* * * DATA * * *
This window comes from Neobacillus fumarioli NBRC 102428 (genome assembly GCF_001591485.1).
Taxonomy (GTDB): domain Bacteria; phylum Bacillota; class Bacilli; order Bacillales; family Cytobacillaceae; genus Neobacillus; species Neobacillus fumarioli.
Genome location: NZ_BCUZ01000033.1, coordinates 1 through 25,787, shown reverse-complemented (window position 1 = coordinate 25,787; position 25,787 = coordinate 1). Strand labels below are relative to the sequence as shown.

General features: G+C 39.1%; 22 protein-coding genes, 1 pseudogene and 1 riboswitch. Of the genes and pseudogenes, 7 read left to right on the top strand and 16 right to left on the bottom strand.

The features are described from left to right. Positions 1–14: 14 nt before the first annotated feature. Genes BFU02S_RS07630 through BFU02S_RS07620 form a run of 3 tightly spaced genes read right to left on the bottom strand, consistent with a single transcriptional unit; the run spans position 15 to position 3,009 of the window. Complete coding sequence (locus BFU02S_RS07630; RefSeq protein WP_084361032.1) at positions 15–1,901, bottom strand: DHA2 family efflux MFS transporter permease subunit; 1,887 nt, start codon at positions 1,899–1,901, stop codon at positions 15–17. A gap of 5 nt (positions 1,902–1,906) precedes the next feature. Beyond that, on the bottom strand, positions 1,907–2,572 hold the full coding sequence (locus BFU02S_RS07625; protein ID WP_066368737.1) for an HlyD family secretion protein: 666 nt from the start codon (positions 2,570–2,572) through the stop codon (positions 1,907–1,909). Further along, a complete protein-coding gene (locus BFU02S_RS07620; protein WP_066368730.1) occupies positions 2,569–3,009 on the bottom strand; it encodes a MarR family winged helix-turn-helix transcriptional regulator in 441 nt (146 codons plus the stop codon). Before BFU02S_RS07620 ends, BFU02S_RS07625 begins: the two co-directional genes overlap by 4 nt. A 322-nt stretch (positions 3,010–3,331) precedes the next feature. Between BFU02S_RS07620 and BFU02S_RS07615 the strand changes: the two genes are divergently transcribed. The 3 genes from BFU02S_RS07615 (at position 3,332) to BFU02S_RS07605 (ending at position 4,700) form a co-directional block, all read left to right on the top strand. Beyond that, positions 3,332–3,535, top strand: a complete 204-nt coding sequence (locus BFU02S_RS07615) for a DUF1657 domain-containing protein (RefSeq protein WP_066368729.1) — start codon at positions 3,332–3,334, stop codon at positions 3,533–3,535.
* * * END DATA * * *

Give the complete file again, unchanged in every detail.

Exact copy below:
This window comes from Neobacillus fumarioli NBRC 102428 (genome assembly GCF_001591485.1).
Taxonomy (GTDB): domain Bacteria; phylum Bacillota; class Bacilli; order Bacillales; family Cytobacillaceae; genus Neobacillus; species Neobacillus fumarioli.
Genome location: NZ_BCUZ01000033.1, coordinates 1 through 25,787, shown reverse-complemented (window position 1 = coordinate 25,787; position 25,787 = coordinate 1). Strand labels below are relative to the sequence as shown.

General features: G+C 39.1%; 22 protein-coding genes, 1 pseudogene and 1 riboswitch. Of the genes and pseudogenes, 7 read left to right on the top strand and 16 right to left on the bottom strand.

The features are described from left to right. Positions 1–14: 14 nt before the first annotated feature. Genes BFU02S_RS07630 through BFU02S_RS07620 form a run of 3 tightly spaced genes read right to left on the bottom strand, consistent with a single transcriptional unit; the run spans position 15 to position 3,009 of the window. Complete coding sequence (locus BFU02S_RS07630; RefSeq protein WP_084361032.1) at positions 15–1,901, bottom strand: DHA2 family efflux MFS transporter permease subunit; 1,887 nt, start codon at positions 1,899–1,901, stop codon at positions 15–17. A gap of 5 nt (positions 1,902–1,906) precedes the next feature. Beyond that, on the bottom strand, positions 1,907–2,572 hold the full coding sequence (locus BFU02S_RS07625; protein ID WP_066368737.1) for an HlyD family secretion protein: 666 nt from the start codon (positions 2,570–2,572) through the stop codon (positions 1,907–1,909). Further along, a complete protein-coding gene (locus BFU02S_RS07620; protein WP_066368730.1) occupies positions 2,569–3,009 on the bottom strand; it encodes a MarR family winged helix-turn-helix transcriptional regulator in 441 nt (146 codons plus the stop codon). Before BFU02S_RS07620 ends, BFU02S_RS07625 begins: the two co-directional genes overlap by 4 nt. A 322-nt stretch (positions 3,010–3,331) precedes the next feature. Between BFU02S_RS07620 and BFU02S_RS07615 the strand changes: the two genes are divergently transcribed. The 3 genes from BFU02S_RS07615 (at position 3,332) to BFU02S_RS07605 (ending at position 4,700) form a co-directional block, all read left to right on the top strand. Beyond that, positions 3,332–3,535, top strand: a complete 204-nt coding sequence (locus BFU02S_RS07615) for a DUF1657 domain-containing protein (RefSeq protein WP_066368729.1) — start codon at positions 3,332–3,334, stop codon at positions 3,533–3,535.